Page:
Both high and low-end positions lie vacant as Bhutanese remain either unable or unwilling

Tourism: The hospitality industry still finds it difficult to recruit Bhutanese to perform certain jobs that so far are done by expatriate workers, for whom the labour ministry no longer issues work permits.

Almost three years ago, the labour ministry made it mandatory for hotels and other sectors to replace expatriate workers with Bhutanese in several categories of jobs like wet sweepers, laundry, and cooks.

However, hoteliers claim that they hardly get any Bhutanese for these jobs and have raised the issue with the Hotel and Restaurants Association of Bhutan (HRAB) several times.

As hotels are no longer entitled work permits in these categories, hoteliers said they don’t have a choice but to bring in expatriates illegally, or hire those who were brought in illegally by other hotels, especially wet sweepers and laundry personnel. There are about 240 hotels and restaurants across the country today.

“We’ve proposed the labour ministry to look into the issue and requested for extension of work permit for foreign workers in these categories,” HRAB’s general secretary Sangeeta Rana said.

HRAB officials said high-end hotels also face issues in recruiting head of department posts like financial controller, security manager, IT manager, trainers and consultants, because Bhutanese are not yet ready to fill in those positions given the standard the FDI hotels need to maintain.

Sangeeta Rana said the labour ministry is bent on developing local talents and generate more local management posts for which the hotels require professional trainers. “For that, hotels are obliged to bring in more qualified trainers on a consistent basis to achieve the goals,” she said. “Hotels should be allowed to recruit expatriates to train staff and work for the hotel industry.”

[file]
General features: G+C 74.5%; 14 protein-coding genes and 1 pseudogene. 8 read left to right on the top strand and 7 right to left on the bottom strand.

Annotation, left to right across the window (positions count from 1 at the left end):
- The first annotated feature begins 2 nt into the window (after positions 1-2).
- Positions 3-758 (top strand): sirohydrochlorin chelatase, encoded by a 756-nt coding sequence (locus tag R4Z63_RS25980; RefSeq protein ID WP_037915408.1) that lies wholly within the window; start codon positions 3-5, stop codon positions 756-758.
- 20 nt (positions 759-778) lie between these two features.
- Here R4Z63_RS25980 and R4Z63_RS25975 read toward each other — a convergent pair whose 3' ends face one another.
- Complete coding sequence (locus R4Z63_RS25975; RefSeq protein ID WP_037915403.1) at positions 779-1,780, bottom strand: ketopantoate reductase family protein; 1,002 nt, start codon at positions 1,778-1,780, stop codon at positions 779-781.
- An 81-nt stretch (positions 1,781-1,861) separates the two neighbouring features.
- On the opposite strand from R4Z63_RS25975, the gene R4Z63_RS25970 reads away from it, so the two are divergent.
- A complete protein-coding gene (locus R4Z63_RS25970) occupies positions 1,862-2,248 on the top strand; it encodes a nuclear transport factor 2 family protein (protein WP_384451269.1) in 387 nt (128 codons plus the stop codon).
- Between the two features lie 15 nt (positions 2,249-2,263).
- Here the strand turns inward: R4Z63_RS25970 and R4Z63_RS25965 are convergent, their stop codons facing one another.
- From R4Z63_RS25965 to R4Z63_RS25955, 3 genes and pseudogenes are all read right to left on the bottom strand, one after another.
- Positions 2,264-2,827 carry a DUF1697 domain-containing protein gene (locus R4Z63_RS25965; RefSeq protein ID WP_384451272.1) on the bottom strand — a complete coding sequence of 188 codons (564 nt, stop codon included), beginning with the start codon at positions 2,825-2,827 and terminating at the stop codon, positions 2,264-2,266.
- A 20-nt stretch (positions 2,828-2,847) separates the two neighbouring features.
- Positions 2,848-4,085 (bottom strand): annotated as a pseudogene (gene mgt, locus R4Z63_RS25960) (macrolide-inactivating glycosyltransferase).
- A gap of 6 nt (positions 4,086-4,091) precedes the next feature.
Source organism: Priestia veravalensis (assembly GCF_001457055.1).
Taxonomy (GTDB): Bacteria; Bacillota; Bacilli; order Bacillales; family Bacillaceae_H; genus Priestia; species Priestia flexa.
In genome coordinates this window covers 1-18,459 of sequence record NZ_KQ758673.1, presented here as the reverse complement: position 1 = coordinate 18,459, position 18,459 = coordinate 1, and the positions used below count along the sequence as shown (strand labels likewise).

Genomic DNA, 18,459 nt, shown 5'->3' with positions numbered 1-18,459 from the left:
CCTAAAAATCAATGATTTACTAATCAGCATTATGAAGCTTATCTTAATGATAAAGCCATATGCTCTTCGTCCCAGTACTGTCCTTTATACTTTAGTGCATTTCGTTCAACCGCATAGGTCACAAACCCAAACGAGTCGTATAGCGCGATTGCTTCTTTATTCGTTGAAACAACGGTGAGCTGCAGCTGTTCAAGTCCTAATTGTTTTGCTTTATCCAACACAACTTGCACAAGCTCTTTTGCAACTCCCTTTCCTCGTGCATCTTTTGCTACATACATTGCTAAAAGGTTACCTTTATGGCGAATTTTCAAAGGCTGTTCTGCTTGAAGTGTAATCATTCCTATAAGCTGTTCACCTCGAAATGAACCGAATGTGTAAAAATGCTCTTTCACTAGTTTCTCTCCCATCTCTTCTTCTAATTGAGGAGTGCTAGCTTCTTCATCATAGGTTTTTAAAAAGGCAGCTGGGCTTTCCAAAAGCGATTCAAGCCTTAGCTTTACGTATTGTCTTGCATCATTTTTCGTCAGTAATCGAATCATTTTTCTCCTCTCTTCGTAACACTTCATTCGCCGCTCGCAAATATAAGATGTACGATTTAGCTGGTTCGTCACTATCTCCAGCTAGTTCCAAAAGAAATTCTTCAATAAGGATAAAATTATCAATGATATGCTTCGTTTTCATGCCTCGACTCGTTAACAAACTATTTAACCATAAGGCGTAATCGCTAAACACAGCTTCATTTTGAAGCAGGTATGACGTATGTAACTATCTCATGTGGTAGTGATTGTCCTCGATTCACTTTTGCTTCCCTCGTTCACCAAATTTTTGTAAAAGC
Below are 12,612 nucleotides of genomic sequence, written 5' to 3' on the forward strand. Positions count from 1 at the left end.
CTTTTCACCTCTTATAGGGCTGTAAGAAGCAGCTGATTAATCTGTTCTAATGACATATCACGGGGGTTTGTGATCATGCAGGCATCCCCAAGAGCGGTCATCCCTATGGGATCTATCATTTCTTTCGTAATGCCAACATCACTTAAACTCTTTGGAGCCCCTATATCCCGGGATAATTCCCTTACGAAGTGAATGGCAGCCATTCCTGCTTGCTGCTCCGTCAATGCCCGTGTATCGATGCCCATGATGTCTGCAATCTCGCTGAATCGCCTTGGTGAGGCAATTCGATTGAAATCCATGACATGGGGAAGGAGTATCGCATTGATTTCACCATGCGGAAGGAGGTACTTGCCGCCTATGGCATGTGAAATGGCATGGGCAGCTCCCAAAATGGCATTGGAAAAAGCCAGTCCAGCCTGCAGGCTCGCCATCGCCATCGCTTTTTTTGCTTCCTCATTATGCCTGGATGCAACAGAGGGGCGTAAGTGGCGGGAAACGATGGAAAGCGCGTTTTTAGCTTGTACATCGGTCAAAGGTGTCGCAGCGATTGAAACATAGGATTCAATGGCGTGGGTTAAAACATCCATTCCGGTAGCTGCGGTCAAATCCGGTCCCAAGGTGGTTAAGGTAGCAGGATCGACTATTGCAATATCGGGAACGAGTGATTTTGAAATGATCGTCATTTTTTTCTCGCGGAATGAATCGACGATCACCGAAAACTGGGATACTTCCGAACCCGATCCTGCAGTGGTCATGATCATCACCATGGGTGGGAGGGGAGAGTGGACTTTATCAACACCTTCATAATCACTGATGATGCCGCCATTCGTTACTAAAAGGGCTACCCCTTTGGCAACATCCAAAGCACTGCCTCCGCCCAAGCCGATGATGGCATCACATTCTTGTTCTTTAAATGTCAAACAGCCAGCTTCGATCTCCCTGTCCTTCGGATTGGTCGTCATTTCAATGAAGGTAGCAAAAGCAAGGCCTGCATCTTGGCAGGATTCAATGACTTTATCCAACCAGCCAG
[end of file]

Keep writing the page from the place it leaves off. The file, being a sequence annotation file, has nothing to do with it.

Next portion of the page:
Hoteliers said Bhutanese jobseekers were not wiling to perform most jobs available in the hospitality sector.  Most jobseekers, they said, were more interested in front desk and food and beverage department than housekeeping.

“Even in the hospitality training institutes, most Bhutanese opt for front desk and food and beverage departments,” another hotelier said.

A three-star hotel owner in Paro said it has been several weeks since he put up a requisition for an electrician with the ministry. He is yet to hear from the ministry. Even for managerial level jobs, he said, except for those with some experience in another hotel, not many Bhutanese were trained, owing to which most hotels still lacked professionalism today.

To address such issues, hoteliers said the labour ministry should issue work permits for expatriate workers for a certain time to train Bhutanese, so that Bhutanese can replace them once they are trained.

In August 2010, it was made mandatory for business enterprises like hotels, restaurants, electronic repair shops, tailoring shops, hair cutting saloons, bakery, smithery, shoe repair shop and pharmacies to employ expatriate workers only if no Bhutanese were available.  In such cases, the number of expatriate workers were restricted to five an establishment, at the most, with the condition that Bhutanese must replace them by 2012.

Labour secretary Pema Wangda said, after the regulation was enforced strictly, only few hoteliers came forward complaining that Bhutanese were not willing to take up these jobs.

“We’ve been dependent on expatriate workers for the past 50 years. For how long are we going to depend on them?” Pema Wangda said. “It’s time the hotels mechanise things.”

The labour secretary also said that with so many hotels now, they could not consider individual requests from each hotel. “Hotels also complain of job hopping being common among Bhutanese employees, which is mainly due to management issues,” he said. “They want the government to solve all the issues, which isn’t possible.”

By Kinga Dema